Southwestern Cemetery in Bishkek, Kyrgyzstan — online burials catalog.

Jews have been settling in Bishkek since the end of the 19th century. The Jewish community of Bishkek increased significantly in the 20th century with the advent of Soviet power and evacuation during the Second World War. The Jews did not have a separate cemetery. According to eyewitnesses, during the war and post-war years, Jews were buried at the Ala-Archa Cemetery.

The Southwestern Cemetery is one of the five cemeteries in Bishkek. Opened in 1973. Over the years of its existence, its area has quadrupled. Today it is 330 hectares. There are more than 180 thousand graves in the cemetery. There are Muslim, Christian, Korean, Romani and Jewish sites. The Southwestern Cemetery is considered the largest in the country.

Since January 1, 2021, it has been closed for burials. Overcrowding and violation of sanitary standards became the reason for the closure. The houses of the Archa-Beshik residential area approached the cemetery. The distance between burials and residential buildings has decreased to 100 m instead of 500 m stipulated by sanitary standards.

The cemetery is partially cataloged. More than 80 burials have been entered into the electronic register. Eight of these are unidentified graves. Only two out of eight have partially preserved anthroponymical and chronological data. These are the burial places of Mikhail Lvovich (1917–1986) and Sophia Borisovna (1925–1965).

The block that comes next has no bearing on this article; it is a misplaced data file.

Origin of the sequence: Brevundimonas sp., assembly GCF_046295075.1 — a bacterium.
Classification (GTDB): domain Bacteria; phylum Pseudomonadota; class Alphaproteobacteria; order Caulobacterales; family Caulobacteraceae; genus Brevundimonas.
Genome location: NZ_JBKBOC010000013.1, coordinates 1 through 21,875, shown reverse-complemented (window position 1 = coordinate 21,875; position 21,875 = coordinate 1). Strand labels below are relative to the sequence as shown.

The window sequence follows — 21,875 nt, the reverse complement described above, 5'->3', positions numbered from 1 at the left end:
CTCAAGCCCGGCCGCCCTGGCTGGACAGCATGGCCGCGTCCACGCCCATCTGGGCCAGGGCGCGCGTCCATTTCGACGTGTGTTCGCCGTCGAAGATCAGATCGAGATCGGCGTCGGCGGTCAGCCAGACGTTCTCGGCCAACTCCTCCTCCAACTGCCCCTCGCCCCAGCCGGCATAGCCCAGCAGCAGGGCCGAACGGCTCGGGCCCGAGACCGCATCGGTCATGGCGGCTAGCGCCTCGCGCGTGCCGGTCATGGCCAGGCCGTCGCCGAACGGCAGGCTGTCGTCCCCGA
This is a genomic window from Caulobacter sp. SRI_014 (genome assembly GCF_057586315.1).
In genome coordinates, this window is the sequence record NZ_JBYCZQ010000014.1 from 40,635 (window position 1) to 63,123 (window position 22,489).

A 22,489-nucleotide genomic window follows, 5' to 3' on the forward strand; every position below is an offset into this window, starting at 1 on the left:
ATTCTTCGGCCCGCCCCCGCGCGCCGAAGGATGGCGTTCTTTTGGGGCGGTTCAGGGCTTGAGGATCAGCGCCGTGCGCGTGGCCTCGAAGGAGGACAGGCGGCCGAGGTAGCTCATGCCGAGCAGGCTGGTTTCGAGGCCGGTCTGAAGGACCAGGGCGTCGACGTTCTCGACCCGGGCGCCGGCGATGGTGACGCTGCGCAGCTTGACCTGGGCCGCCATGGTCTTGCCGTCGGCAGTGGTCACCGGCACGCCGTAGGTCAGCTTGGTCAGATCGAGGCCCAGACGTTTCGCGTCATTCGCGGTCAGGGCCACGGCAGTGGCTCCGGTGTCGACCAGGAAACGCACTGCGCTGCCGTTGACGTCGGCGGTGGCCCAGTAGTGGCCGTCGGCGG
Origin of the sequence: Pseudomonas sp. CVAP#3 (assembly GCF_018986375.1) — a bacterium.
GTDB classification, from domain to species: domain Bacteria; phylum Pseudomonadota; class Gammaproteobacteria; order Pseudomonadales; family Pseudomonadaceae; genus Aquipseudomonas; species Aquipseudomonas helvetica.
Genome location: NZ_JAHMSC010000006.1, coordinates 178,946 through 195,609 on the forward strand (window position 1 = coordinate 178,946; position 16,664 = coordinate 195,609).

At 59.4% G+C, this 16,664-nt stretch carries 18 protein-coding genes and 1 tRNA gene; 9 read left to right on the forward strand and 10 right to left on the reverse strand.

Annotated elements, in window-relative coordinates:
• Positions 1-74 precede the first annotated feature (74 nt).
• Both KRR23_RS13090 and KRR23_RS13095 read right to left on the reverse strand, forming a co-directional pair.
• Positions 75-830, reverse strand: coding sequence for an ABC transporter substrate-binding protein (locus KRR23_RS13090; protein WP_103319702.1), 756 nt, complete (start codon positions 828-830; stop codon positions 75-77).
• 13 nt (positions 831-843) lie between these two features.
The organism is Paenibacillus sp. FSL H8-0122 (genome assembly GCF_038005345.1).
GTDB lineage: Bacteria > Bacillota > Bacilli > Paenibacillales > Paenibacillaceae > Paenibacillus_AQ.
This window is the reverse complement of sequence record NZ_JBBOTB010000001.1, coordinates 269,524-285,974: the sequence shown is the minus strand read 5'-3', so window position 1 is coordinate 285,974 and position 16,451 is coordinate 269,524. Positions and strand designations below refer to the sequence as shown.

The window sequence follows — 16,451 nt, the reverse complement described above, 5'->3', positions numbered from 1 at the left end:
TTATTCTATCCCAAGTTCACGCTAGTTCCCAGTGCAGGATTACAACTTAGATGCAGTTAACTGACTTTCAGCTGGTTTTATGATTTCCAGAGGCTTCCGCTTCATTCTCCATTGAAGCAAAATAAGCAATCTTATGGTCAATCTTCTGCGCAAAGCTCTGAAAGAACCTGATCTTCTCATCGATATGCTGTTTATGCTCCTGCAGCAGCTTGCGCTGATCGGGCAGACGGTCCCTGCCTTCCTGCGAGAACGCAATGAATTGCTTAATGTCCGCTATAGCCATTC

The earliest burial belongs to Ackerman Sara Moiseevna (1905–1973). Later — Kharitonskaya Rakhil Iosifovna (1924–2018). About half of the burials are gravestones with portraits. The use of symbols denoting ethnic identity is rather an exception.

Thus, the Star of David is depicted on the gravestones of Rakhil Iosifovna Kharitonskaya (1924–2018), Inna Romanovna Shargorodskaya (1891–1977), Tana Girshevich Paysin (1927–1992), Rukhil Abramovna Goldenshtein (1887 — the date of burial has not been preserved).

A menorah is depicted on the tombstone of Inna Romanovna Shekhtmanyuk (1937–1979). On the grave of Gurvich Meer Kopelevich (1902–1987) there are inscriptions in Hebrew.

In addition to national symbols, there are also ideological ones on the graves. Thus, the burial of Rakhman Naum Samuilovich (1910–1976) is a stele with a five-pointed star.

On the grave of Viktor Moiseevich Bykhovsky (1928–1992), a professional affiliation is indicated — there is an inscription “doctor” above the surname.

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